Target: Bill Nelson, U.S. Special Committee on Aging
Goal: Demand proper background screening of caregivers to the elderly
According to new research from Northwestern Medicine, many senior care agencies nationwide are failing to conduct criminal background checks or drug testing when hiring new staff members. In fact, many agencies do not even require any previous experience or training. These are atrocious standards which can potentially lead to elder abuse. Demand that stricter legislation be set in place to carefully screen and monitor caregivers.
In July 2012, a study was published in the Journal of American Geriatrics Society. Researchers surveyed 180 agencies, finding that 55 percent performed a criminal background check and only one-third of those same agencies conducted drug tests.
Lee Lindquist, a physician at Northwestern Memorial Hospital, offered a story in particular where she witnessed horrendous elder abuse: the caregiver of a 103 year old patient was mistaking her own medications with the patient’s. And because the caregiver was illiterate, she was giving her medications to her patient accidentally.
Some referral agencies go as far as guiding their customers towards nursing homes that are willing to pay the highest bid for a new client, rather than establishing a nursing facility that is a best suited for the senior resident. Cases like these are extremely dangerous, putting an elderly patient at an unnecessary risk. Because current elder care agencies are largely unregulated, practically anyone could set up an agency or business, referring inexperienced or untrained staff for senior home care.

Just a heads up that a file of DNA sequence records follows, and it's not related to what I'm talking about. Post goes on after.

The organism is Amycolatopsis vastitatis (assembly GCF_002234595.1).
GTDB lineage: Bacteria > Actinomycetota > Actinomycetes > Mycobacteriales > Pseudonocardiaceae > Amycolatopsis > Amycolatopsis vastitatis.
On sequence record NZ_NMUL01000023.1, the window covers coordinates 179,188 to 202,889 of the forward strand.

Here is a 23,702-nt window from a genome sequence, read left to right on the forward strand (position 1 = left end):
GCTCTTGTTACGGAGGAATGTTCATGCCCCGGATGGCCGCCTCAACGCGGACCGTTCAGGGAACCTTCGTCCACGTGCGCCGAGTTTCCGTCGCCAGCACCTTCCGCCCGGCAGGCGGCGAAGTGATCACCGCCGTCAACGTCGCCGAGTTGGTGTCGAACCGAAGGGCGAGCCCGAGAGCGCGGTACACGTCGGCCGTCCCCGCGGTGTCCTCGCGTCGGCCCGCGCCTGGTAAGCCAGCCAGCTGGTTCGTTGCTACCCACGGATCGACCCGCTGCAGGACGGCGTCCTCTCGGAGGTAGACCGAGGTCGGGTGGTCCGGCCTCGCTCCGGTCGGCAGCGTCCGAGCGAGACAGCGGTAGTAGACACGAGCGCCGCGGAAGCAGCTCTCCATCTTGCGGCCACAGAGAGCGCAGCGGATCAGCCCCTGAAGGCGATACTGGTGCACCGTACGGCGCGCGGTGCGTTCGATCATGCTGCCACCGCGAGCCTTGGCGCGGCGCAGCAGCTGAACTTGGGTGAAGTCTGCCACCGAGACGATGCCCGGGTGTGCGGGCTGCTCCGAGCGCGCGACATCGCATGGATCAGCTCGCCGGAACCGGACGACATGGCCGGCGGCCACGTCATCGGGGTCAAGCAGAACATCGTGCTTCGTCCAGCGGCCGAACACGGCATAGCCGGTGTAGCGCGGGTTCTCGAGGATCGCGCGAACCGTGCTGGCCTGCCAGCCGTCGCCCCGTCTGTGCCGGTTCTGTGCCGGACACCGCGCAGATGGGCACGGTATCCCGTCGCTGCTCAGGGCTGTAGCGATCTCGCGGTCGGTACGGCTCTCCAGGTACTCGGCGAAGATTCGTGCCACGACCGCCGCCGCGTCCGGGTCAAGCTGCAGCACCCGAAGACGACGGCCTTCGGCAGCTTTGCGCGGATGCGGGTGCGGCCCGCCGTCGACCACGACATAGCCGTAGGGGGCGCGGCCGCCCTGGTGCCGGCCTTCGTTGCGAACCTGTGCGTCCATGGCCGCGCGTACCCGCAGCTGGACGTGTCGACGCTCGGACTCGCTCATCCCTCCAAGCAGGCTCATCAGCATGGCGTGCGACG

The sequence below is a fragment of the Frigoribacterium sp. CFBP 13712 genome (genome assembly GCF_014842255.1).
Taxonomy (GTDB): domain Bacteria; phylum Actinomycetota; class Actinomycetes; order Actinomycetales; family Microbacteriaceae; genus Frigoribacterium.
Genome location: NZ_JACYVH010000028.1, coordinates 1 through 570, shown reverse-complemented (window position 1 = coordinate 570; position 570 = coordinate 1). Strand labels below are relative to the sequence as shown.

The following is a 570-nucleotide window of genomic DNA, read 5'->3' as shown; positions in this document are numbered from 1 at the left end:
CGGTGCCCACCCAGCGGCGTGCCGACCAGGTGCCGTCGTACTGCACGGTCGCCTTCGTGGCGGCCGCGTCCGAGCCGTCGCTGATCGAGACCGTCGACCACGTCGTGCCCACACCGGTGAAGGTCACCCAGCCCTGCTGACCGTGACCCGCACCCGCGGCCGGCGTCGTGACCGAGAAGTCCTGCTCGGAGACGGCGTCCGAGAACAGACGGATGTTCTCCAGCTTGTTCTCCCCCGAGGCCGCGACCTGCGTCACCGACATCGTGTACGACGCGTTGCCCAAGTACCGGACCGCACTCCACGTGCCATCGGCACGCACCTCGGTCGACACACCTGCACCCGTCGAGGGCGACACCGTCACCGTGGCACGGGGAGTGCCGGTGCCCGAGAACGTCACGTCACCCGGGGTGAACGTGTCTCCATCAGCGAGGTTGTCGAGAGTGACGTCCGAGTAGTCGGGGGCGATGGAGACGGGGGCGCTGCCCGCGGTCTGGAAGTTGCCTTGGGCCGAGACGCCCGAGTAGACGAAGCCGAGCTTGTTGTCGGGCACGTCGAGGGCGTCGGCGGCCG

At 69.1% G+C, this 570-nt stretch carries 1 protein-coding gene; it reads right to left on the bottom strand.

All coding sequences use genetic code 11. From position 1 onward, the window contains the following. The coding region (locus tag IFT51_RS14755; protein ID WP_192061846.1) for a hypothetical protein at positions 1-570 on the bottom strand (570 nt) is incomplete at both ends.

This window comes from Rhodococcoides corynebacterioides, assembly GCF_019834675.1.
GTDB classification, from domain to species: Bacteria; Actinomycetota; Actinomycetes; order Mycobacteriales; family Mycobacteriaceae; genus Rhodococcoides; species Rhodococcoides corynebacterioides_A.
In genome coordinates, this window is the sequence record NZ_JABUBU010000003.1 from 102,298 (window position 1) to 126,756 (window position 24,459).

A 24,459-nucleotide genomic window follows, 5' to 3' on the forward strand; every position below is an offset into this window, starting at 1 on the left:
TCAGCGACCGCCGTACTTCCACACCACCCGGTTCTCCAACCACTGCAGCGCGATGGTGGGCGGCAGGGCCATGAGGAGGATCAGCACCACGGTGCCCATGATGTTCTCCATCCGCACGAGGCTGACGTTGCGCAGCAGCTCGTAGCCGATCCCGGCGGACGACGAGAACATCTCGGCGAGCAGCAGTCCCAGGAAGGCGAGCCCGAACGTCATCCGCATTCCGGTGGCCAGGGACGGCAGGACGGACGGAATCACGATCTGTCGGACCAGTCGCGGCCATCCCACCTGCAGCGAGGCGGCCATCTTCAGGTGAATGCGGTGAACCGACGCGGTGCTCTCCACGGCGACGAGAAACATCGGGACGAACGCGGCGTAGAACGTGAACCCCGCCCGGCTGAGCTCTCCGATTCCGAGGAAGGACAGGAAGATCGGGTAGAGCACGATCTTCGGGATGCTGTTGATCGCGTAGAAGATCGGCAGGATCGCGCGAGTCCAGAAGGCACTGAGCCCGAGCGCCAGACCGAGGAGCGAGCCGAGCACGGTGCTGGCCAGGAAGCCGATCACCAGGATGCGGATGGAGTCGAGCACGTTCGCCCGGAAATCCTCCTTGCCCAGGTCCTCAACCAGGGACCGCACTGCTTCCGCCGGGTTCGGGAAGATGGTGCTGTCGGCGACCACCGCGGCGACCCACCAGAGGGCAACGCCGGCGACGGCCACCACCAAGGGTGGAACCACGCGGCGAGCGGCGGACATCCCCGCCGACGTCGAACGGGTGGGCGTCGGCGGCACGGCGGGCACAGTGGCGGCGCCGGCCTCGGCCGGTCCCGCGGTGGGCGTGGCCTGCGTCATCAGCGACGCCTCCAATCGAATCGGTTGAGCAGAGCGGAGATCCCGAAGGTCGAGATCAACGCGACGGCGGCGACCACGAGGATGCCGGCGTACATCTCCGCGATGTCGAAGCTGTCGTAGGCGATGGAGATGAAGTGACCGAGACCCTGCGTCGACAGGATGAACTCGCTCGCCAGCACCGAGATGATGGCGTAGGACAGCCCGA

Legislation has been drafted based on an investigation by the Seattle Times which uncovered severe flaws in the state’s management of adult care homes. So far, nothing solid has been created. Urge the U.S. Special Committee on Aging to protect our seniors by creating legislation to correctly screen and supervise elderly caregivers.
Dear Mr. Nelson,
Currently, elder care agencies are largely unregulated, allowing for anyone to set up a business or agency. New research done by Northwestern Medicine concluded that many of these agencies fail to conduct criminal background checks or administer drug tests to future employees. Referring inexperienced and untrained staff, who are to administer care to seniors, is very dangerous and may potentially lead to abuse.
Some agencies are even directing their clients to nursing homes that are unsuitable for senior residents, collecting large monetary sums in exchange for a new customer. Thus far, legislation has only been drafted after an investigation conducted by the Seattle Times which revealed these heinous standards. Solid legislation needs to be set in place immediately. Therefore, I urge you to protect our elders by ensuring legislation be created to screen and monitor senior care givers within referral agencies.
[Your Name Here]
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